I wonder how many members of this Forum were aware that the commander of the Waffen-SS unit assigned to Einsatzgruppe A refused to allow his men to take part in the execution of innocent civilians. I certainly was not until I read this book. I think the widely propagated image of the Waffen-SS as consisting of fanatics who were ready, willing and able to perpetrate the most brutal atrocities is largely based on ignorance of the existence of SS officers like Rosenow.

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Re: IMT Testimony of Paul Hausser in defense of the Waffen-SS

Post by Ivan Ž. » 24 Nov 2017 11:46

michael mills wrote:I would like to get back to the actual topic of this thread, namely the image propagated by Hausser of the Waffen-SS as a military force similar to other military forces, with the task of engaging an armed enemy in combat rather than of committing atrocities against unarmed civilians...
Wow, you really have some nerve, Michael. If you wish to "get back on the actual topic", then for starters stop sabotaging the ongoing discussion and ignoring every single incriminating question you've been asked, to explain yourself for justifying the persecution of a nation.

May I remind you:
- you've tried to justify the rounding-up of civilians based on their ethnicity
- you've tried to justify the locking-up of civilians based on their ethnicity
- you've tried to justify the robbing of civilians based on their ethnicity
- you've tried to twist facts to justify the murders of two civilians
- you keep silent about the humiliations of imprisoned civilians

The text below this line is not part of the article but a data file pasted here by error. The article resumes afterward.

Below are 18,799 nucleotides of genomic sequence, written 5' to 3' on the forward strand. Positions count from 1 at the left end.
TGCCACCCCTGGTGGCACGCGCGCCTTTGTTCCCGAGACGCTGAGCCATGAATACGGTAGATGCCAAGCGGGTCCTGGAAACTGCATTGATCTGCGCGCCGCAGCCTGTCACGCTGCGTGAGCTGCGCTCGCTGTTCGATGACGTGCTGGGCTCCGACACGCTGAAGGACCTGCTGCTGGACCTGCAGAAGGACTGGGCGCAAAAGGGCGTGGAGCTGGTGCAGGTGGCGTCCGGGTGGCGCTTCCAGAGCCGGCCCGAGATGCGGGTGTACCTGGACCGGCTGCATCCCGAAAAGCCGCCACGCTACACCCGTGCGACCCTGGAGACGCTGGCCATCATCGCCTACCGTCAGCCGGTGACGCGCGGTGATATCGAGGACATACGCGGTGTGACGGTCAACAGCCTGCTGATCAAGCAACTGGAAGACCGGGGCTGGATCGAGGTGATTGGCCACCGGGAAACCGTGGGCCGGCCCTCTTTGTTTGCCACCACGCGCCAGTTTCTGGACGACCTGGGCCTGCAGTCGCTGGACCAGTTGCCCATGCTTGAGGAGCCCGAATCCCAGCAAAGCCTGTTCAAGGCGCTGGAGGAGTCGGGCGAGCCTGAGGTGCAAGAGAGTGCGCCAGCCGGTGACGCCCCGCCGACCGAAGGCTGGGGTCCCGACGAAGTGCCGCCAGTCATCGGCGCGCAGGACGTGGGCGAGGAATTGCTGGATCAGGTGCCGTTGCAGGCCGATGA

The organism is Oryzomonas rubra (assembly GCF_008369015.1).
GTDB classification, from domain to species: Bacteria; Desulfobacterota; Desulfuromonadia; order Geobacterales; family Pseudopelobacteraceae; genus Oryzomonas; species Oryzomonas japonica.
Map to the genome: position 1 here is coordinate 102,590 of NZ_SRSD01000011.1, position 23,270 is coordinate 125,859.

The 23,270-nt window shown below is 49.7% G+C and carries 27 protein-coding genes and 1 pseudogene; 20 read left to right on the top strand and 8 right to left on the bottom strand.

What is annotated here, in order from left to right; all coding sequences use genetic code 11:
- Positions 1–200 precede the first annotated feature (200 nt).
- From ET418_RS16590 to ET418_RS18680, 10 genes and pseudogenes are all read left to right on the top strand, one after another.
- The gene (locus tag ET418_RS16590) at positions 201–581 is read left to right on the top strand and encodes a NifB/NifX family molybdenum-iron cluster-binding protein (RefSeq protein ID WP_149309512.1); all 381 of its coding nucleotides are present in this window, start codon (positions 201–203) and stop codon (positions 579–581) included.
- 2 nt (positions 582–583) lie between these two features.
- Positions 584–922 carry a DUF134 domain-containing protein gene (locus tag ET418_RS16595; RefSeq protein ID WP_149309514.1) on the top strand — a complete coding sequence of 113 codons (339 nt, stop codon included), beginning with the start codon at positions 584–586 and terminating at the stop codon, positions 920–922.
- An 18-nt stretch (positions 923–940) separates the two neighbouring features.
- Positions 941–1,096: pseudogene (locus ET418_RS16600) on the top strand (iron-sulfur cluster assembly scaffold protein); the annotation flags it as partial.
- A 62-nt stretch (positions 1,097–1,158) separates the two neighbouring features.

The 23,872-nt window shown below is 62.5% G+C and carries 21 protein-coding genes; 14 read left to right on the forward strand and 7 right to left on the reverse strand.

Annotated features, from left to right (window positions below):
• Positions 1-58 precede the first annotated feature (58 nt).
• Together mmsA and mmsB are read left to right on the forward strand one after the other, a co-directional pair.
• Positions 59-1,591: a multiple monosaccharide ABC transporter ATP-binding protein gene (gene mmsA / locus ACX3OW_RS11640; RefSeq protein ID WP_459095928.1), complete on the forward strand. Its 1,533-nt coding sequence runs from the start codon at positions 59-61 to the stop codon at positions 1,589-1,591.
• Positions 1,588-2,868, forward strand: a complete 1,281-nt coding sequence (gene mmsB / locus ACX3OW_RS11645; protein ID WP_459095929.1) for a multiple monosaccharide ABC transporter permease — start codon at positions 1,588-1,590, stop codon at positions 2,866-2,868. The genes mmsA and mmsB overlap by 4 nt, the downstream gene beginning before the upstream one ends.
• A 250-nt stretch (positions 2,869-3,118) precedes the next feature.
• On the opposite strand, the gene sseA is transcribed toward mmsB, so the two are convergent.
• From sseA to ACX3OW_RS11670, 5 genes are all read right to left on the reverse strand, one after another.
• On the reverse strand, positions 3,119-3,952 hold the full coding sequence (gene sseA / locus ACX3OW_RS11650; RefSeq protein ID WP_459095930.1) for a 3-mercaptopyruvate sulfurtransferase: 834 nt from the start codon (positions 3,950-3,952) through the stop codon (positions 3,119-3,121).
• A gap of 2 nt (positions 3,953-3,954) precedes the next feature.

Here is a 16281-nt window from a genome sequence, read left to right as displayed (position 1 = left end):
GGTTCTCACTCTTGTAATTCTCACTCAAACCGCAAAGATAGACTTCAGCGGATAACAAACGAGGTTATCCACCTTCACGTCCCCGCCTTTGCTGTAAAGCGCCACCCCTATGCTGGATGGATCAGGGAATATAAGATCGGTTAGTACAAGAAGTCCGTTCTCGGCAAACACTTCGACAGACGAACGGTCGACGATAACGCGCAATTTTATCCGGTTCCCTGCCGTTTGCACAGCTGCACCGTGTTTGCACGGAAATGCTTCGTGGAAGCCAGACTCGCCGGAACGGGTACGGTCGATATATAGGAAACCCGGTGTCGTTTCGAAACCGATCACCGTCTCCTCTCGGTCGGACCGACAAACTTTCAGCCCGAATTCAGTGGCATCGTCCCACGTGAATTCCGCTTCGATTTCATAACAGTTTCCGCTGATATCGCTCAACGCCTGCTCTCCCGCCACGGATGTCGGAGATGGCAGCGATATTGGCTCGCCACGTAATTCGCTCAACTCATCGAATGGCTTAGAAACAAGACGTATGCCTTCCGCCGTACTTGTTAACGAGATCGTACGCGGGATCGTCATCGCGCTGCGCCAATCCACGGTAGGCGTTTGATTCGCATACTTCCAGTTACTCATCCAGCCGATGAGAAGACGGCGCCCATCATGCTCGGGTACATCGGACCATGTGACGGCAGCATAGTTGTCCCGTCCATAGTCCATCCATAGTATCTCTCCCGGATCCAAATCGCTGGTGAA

- you keep silent about the destruction of a religious temple
- you've hinted that the person responsible for the above-listed was tried and executed because of his ethnicity

After all this, you wish to get back on the topic and to talk about the book you've just read? Either explain yourself for being extremely disrespectful towards the victims and for repeatedly sabotaging the topic with comments whose solely purpose was to shut one's eyes before obvious crimes and to lead the discussion away from the subject matter - or leave the thread. Enough is enough.

Ivan

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Re: IMT Testimony of Paul Hausser in defense of the Waffen-SS

Post by wbell » 24 Nov 2017 14:11

Ivan,

It would seem (like in any large organization) that each branch of the SS had their own set of responsibilities and authorities. Unless a unit was detached from a Waffen SS Division, it's reasonable to assume that their primary function was on armed aggression against the enemy and not the civilian population. As such, they would not be responsible for the local policing of a recently conquered area.

If in fact, two people were murdered (as you've suggested), it seems unlikely that the Waffen SS would be involved at the Division level to: organize a trial, print notices, execute prisoners, etc.. This would seem to fall under whatever unit was responsible for security and the administration of martial law in the area.

Hausser has stated that the Waffen SS was responsible to the Army and not to any administrative authority. Himmler apparently was involved in some aspects, but not the day-to-day operational control.

The destruction of the temple in the context of removing and transporting bricks, the collection of valuables, etc. also would not fall under the Waffen SS responsibilities. I'm not attempting to defend any criminal action undertaken by any party, but feel it important to lay the responsibility for a crime on the correct perpetrator. That said, it may be that there are specific individuals within the Waffen SS that could be held responsible. This should be a result of specific actions they were directly responsible for and not the actions of another.